Clean-up underway on Capitol’s second floor

Evidently a backlog of governor’s appointments and reappointments to state boards and commission built up in the South Dakota Secretary of State office during the final months of its previous administration.

The latest weekly LRC Register, published Wednesday, shows a burst of 36 appointments and reappointments. Twelve took effect Dec. 31. There were six Jan. 2; four Jan. 5; eight Jan. 12; one Jan. 13; and five Jan. 15.

These 36 were the first round of appointments and reappointments reported in the Register since the Nov. 10 edition.

Shantel Krebs took office as secretary of state Jan. 2 at 8 a.m. when state government reopened after the New Year holiday.

The most recent word is her staff processed approximately 1,300 pistol permits since then. Evidently a lot of public business had been left waiting for the new crew.

Krebs was elected Nov. 4 as the replacement for Jason Gant. Both are Republicans. Gant had decided against seeking a second term after Krebs filed her candidacy paperwork in late summer 2013.

 

State tourism board chooses officers

Julie Ranum of Watertown returns for another year as chair of the South Dakota state tourism advisory board. She is director of the Redlin Art Center. Ted Hustead of Wall, the vice chairman, was re-elected as well. He is from Wall Drug. They were selected Tuesday during a board meeting in Pierre as part of the annual state tourism conference.

The 11 board members are appointed by the governor. The others are Carmen Schramm of Yankton, Kristi Wagner of Whitewood, James Entenman of Sioux Falls, Frank Smith of Gettysburg, Jim Schade of Volga, John Brockelsby of Rapid City, George Kessler of Mina, Stan Anderson of Wall and Ivan Sorbel of Kyle.

Governor moving some pieces within state government

Gov. Dennis Daugaard filed an executive reorganization order Tuesday with the state House of Representatives. In a nutshell, he plans to make three moves:

1) The Office of History and the State Historical Society would be placed under the state Department of Education. They currently are under the state Department of Tourism;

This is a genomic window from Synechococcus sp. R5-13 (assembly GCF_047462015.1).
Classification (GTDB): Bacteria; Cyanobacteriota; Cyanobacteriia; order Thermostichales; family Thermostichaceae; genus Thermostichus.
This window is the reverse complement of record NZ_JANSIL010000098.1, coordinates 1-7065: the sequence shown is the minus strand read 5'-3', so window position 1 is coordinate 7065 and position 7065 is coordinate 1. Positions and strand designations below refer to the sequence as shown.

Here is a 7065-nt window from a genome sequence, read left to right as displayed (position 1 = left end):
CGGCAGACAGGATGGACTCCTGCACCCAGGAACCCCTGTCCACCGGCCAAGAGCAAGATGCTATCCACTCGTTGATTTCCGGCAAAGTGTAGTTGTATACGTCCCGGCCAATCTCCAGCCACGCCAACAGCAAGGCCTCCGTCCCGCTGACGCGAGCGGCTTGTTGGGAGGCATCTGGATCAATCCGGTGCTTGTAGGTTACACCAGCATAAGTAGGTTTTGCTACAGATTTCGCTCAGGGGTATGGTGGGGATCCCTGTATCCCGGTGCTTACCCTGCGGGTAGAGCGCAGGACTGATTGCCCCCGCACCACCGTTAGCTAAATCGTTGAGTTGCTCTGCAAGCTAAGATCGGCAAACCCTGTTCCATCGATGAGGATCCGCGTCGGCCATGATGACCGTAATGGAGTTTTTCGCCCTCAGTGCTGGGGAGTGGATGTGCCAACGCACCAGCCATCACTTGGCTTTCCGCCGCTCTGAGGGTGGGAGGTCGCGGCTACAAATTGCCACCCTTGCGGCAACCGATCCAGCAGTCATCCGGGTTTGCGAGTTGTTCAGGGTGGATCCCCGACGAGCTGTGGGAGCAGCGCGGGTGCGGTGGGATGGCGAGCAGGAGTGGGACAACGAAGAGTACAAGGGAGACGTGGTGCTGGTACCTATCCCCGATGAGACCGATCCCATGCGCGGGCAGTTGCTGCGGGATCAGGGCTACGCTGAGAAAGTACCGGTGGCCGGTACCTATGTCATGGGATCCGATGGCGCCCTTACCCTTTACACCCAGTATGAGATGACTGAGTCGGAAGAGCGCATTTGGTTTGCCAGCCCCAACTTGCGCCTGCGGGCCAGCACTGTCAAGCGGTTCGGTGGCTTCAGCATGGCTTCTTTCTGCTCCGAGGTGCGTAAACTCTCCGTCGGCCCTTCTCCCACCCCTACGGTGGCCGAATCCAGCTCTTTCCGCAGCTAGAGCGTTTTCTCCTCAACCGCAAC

2) The state’s Cultural Heritage Center in Pierre would be placed under the Department of Education. It is currently under Tourism; and

3) The state Office of Emergency Medical Services would move to the state Department of Health. it currently is in the state Department of Public Safety.

There is a fourth piece. Regulation of bottled water would move to the state Department of Environment and Natural Resources from Public Safety.

The state constitution requires the executive reorganization orders to be filed within the first five days of the legislative session. Tuesday was that fifth day.

The reorganization takes effect in 90 days unless a majority of all members of one legislative chamber show their disapproval by a resolution.

Paper form is again required from candidates

Below is the message now appearing on the South Dakota Secretary of State website regarding candidates’ campaign-finance reports. The message is from the new secretary of state, Shantel Krebs, who replaced Jason Gant this year after one term by Gant. The on-line system was started by Gant.

(Start message)

IN RESPONSE TO NUMEROUS COMMENTS, WE ARE UPGRADING THE ON-LINE CAMPAIGN FINANCE REPORTING SYSTEM (C.A.S.H.) AT THIS TIME. AS THE RESULT OF THIS UPGRADE YOU WILL NOT BE ABLE TO SUBMIT THE 2014 YEAR END CAMPAIGN FINANCE REPORT OR OTHER FORMS ON-LINE. HERE IS A LINK TO THE PAPER CAMPAIGN FINANCE DISCLOSURE REPORT FORM: CLICK HERE FOR THE CAMPAIGN FINANCE DISCLOSURE FORM (Note: If you are using Chrome as your internet browser the campaign finance form may not display correctly. We recommend you use Internet Explorer to view this form so it will display correctly for you.)

For those of you who have already started entering data for your year-end report into the on-line system, you can fill out a paper form or you can log in and complete your report. You will then need to print the report and send it to the Office of Secretary of State by email, mail or fax. You will not be able to submit your report through the C.A.S.H. system.

The last day for statewide candidates, state office holders, ballot question committees, political parties, and political action committees to file Year-End Campaign Finance Disclosure Statements for the period of January 1, 2014 through December 31, 2014 is February 2, 2015.

The report must be received in the Office of Secretary of State by 5:00 pm on February 2, 2015.

You can email, fax, or mail your report form to our office:

Office of Secretary of State
500 East Capitol Ave., Ste. 204
Pierre, SD 57501
Fax: 605.773.6580
Email: Kea.warne@state.sd.us

We apologize for any inconvenience. We will have an upgraded Campaign Finance Reporting on-line system ready for the next filing deadline.

Thank you,
(Shantel Krebs’ signature)
Secretary of State

State marks 25th anniversary of King holiday

In 1990 the Legislature declared the third Monday in January to be a state holiday in honor of Martin Luther King Jr. in South Dakota.

Before then, Republicans in the Legislature had resisted Democratic attempts to make it an official state holiday. But in a stroke of political one-upmanship, Republican lawmakers decided to designate the King holiday and also designated the second Monday in October as Native Americans’ Day as an official state holiday.